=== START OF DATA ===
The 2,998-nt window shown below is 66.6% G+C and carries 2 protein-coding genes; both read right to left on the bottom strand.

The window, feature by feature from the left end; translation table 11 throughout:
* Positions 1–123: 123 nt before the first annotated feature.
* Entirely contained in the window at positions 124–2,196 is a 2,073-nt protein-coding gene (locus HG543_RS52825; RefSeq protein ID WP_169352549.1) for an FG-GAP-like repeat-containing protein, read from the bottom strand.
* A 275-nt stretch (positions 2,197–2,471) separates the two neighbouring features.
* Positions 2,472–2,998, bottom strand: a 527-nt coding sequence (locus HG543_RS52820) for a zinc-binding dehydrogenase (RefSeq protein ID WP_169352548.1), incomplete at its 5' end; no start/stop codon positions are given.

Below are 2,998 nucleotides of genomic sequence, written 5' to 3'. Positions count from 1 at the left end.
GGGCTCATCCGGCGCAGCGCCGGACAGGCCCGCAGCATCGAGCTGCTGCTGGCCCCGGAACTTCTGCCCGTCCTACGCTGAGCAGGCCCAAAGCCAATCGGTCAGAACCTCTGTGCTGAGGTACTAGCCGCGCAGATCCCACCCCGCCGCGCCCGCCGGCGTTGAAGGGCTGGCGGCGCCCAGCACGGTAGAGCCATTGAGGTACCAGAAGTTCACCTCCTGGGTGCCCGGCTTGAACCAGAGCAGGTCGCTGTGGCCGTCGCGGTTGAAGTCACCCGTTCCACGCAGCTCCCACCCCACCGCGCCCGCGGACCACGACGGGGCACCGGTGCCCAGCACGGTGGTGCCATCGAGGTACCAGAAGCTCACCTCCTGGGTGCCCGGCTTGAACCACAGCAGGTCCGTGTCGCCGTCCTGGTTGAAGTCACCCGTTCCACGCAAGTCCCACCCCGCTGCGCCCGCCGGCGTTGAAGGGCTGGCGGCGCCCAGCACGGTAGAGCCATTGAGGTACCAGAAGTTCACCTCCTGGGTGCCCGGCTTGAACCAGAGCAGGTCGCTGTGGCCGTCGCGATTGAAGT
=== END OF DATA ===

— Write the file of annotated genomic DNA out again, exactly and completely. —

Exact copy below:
The 2,998-nt window shown below is 66.6% G+C and carries 2 protein-coding genes; both read right to left on the bottom strand.

The window, feature by feature from the left end; translation table 11 throughout:
* Positions 1–123: 123 nt before the first annotated feature.
* Entirely contained in the window at positions 124–2,196 is a 2,073-nt protein-coding gene (locus HG543_RS52825; RefSeq protein ID WP_169352549.1) for an FG-GAP-like repeat-containing protein, read from the bottom strand.
* A 275-nt stretch (positions 2,197–2,471) separates the two neighbouring features.
* Positions 2,472–2,998, bottom strand: a 527-nt coding sequence (locus HG543_RS52820) for a zinc-binding dehydrogenase (RefSeq protein ID WP_169352548.1), incomplete at its 5' end; no start/stop codon positions are given.

Below are 2,998 nucleotides of genomic sequence, written 5' to 3'. Positions count from 1 at the left end.
GGGCTCATCCGGCGCAGCGCCGGACAGGCCCGCAGCATCGAGCTGCTGCTGGCCCCGGAACTTCTGCCCGTCCTACGCTGAGCAGGCCCAAAGCCAATCGGTCAGAACCTCTGTGCTGAGGTACTAGCCGCGCAGATCCCACCCCGCCGCGCCCGCCGGCGTTGAAGGGCTGGCGGCGCCCAGCACGGTAGAGCCATTGAGGTACCAGAAGTTCACCTCCTGGGTGCCCGGCTTGAACCAGAGCAGGTCGCTGTGGCCGTCGCGGTTGAAGTCACCCGTTCCACGCAGCTCCCACCCCACCGCGCCCGCGGACCACGACGGGGCACCGGTGCCCAGCACGGTGGTGCCATCGAGGTACCAGAAGCTCACCTCCTGGGTGCCCGGCTTGAACCACAGCAGGTCCGTGTCGCCGTCCTGGTTGAAGTCACCCGTTCCACGCAAGTCCCACCCCGCTGCGCCCGCCGGCGTTGAAGGGCTGGCGGCGCCCAGCACGGTAGAGCCATTGAGGTACCAGAAGTTCACCTCCTGGGTGCCCGGCTTGAACCAGAGCAGGTCGCTGTGGCCGTCGCGATTGAAGT